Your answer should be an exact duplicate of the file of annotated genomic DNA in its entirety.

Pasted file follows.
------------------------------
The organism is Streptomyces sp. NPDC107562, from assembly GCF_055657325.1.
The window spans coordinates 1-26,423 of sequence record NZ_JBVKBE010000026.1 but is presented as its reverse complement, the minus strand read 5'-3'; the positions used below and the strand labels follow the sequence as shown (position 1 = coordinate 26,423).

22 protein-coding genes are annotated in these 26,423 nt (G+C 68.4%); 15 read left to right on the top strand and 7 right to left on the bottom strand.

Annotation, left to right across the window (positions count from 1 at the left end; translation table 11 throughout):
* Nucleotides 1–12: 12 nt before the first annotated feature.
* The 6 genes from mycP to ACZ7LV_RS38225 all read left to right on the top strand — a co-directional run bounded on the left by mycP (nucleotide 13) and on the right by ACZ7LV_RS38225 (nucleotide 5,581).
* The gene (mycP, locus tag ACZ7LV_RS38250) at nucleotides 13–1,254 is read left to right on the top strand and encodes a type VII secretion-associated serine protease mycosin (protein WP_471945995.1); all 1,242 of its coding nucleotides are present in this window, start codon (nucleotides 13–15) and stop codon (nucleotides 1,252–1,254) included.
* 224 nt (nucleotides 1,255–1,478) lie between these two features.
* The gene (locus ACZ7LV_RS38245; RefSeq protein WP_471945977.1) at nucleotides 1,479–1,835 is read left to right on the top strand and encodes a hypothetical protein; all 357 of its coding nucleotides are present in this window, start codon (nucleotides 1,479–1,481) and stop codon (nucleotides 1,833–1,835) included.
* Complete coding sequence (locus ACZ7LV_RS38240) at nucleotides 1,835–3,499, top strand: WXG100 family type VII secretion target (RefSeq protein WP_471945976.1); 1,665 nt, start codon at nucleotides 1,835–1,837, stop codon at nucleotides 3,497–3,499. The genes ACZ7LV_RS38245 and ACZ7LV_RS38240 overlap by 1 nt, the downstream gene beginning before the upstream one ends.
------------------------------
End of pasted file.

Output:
The organism is Streptomyces sp. NPDC107562, from assembly GCF_055657325.1.
The window spans coordinates 1-26,423 of sequence record NZ_JBVKBE010000026.1 but is presented as its reverse complement, the minus strand read 5'-3'; the positions used below and the strand labels follow the sequence as shown (position 1 = coordinate 26,423).

22 protein-coding genes are annotated in these 26,423 nt (G+C 68.4%); 15 read left to right on the top strand and 7 right to left on the bottom strand.

Annotation, left to right across the window (positions count from 1 at the left end; translation table 11 throughout):
* Nucleotides 1–12: 12 nt before the first annotated feature.
* The 6 genes from mycP to ACZ7LV_RS38225 all read left to right on the top strand — a co-directional run bounded on the left by mycP (nucleotide 13) and on the right by ACZ7LV_RS38225 (nucleotide 5,581).
* The gene (mycP, locus tag ACZ7LV_RS38250) at nucleotides 13–1,254 is read left to right on the top strand and encodes a type VII secretion-associated serine protease mycosin (protein WP_471945995.1); all 1,242 of its coding nucleotides are present in this window, start codon (nucleotides 13–15) and stop codon (nucleotides 1,252–1,254) included.
* 224 nt (nucleotides 1,255–1,478) lie between these two features.
* The gene (locus ACZ7LV_RS38245; RefSeq protein WP_471945977.1) at nucleotides 1,479–1,835 is read left to right on the top strand and encodes a hypothetical protein; all 357 of its coding nucleotides are present in this window, start codon (nucleotides 1,479–1,481) and stop codon (nucleotides 1,833–1,835) included.
* Complete coding sequence (locus ACZ7LV_RS38240) at nucleotides 1,835–3,499, top strand: WXG100 family type VII secretion target (RefSeq protein WP_471945976.1); 1,665 nt, start codon at nucleotides 1,835–1,837, stop codon at nucleotides 3,497–3,499. The genes ACZ7LV_RS38245 and ACZ7LV_RS38240 overlap by 1 nt, the downstream gene beginning before the upstream one ends.